Pelican gulper, Eurypharynx pelecanoides
Pelican gulper (Eurypharynx pelecanoides)

It is hard to mistake this deepwater fish for anything else but a gulper eel. Its enormous mouth and small body instantly distinguish it from all other fishes. Many body features that are characteristic of other fishes are much reduced in this gulper, with teeth, eyes, and pectoral fins nearly nonexistent. Its overall body colour is black with a white groove on each side of the dorsal fin, which originates on the head and continues down the entire length of the body. This species rarely exceeds 100 cm in length, much of which is tail. Males possess elaborate, large olfactory organs, which are a good indication that mate location in this species involves the release of pheromones by the female. Once a male detects a female's scent he can follow the 'perfume' to its source.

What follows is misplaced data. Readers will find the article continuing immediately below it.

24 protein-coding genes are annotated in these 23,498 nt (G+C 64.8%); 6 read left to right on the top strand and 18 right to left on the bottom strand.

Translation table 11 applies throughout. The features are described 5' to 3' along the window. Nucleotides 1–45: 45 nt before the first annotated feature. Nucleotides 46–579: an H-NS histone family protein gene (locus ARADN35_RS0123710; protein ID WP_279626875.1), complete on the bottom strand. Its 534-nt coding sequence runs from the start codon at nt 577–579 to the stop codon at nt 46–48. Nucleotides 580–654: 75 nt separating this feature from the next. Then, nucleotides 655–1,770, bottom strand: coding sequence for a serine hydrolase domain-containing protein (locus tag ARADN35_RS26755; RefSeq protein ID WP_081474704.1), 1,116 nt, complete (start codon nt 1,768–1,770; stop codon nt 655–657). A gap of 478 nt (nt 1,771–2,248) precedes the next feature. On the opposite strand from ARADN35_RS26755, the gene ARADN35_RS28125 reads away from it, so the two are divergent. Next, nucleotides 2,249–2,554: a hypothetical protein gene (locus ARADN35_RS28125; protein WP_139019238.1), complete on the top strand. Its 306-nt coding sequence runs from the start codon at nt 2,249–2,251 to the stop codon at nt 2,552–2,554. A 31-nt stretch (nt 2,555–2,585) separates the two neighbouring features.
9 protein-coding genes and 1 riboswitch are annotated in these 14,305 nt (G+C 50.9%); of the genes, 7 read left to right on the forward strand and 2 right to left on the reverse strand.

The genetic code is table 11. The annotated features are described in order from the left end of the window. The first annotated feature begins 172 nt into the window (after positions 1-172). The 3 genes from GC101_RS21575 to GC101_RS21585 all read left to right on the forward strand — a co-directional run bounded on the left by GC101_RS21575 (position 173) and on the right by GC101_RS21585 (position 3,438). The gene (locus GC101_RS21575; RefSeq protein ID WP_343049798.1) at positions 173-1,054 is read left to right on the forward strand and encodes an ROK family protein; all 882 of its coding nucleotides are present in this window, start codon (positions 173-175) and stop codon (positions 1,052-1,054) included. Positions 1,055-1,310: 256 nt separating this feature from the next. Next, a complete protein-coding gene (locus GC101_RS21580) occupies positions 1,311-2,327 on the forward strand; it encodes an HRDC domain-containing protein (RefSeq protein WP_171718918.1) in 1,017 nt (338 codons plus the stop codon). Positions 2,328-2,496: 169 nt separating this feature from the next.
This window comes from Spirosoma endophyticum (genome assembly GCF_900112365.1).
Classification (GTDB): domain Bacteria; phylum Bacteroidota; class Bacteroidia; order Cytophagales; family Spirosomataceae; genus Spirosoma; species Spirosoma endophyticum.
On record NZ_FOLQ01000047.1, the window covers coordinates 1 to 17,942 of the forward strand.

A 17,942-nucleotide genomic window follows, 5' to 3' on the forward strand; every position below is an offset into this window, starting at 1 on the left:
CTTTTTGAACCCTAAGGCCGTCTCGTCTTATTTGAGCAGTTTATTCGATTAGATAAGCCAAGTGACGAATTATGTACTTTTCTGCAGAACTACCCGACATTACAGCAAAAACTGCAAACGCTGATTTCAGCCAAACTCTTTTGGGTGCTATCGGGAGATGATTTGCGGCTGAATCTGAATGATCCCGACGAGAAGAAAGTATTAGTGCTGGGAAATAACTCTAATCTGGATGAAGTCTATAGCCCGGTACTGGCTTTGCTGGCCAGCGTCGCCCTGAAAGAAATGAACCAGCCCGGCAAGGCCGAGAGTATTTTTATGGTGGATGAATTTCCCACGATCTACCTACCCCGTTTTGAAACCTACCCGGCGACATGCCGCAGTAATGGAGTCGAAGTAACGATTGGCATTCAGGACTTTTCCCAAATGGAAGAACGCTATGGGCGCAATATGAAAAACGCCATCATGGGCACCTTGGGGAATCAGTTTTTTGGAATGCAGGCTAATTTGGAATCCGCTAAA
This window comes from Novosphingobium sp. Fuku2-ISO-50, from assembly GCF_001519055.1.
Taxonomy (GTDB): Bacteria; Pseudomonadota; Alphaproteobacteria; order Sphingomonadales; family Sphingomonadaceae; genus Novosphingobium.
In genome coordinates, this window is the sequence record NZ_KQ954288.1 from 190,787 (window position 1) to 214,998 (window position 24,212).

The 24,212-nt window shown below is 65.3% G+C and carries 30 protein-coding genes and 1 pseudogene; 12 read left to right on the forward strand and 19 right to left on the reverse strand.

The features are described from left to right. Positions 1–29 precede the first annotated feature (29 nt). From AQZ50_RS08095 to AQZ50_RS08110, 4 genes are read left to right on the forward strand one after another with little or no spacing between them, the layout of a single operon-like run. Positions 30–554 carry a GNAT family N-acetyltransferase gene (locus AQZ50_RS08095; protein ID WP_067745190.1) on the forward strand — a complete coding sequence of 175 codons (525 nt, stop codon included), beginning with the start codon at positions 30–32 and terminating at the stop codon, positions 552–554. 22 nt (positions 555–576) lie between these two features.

The body of a pelican gulper is not built for chasing prey. Instead this fish is an ambush hunter, possessing a unique set of strategies to lure and capture its food. To attract squid, plankton and fish, the gulper waves the luminescent organ at the tip of its tail in front of its mouth, or chases it round and round in a circle. This odd behaviour is undertaken because not only must the prey be lured within close range by the movement of the light, but the gulper must also have its mouth in close proximity to the lure at all times. Once the prey is very close, this fish lunges, opening its mouth at the last second. Water rushes into the mouth, ballooning out the pelican-like pouch. Once the prey is swept into the mouth with the current, the jaws snap shut. The water escapes, albeit slowly, through the tiny gill openings, allowing the food to be swallowed. Gulpers are themselves preyed upon by lancetfish and other large deepwater predators.

Pelican gulpers occur in all oceans, but in Arctic Canada, they are only found in Davis Strait, where they are quite common. Individuals have been caught most commonly at depths ranging from 711 to 2682 m, but they descend as far as 7625 m below the surface!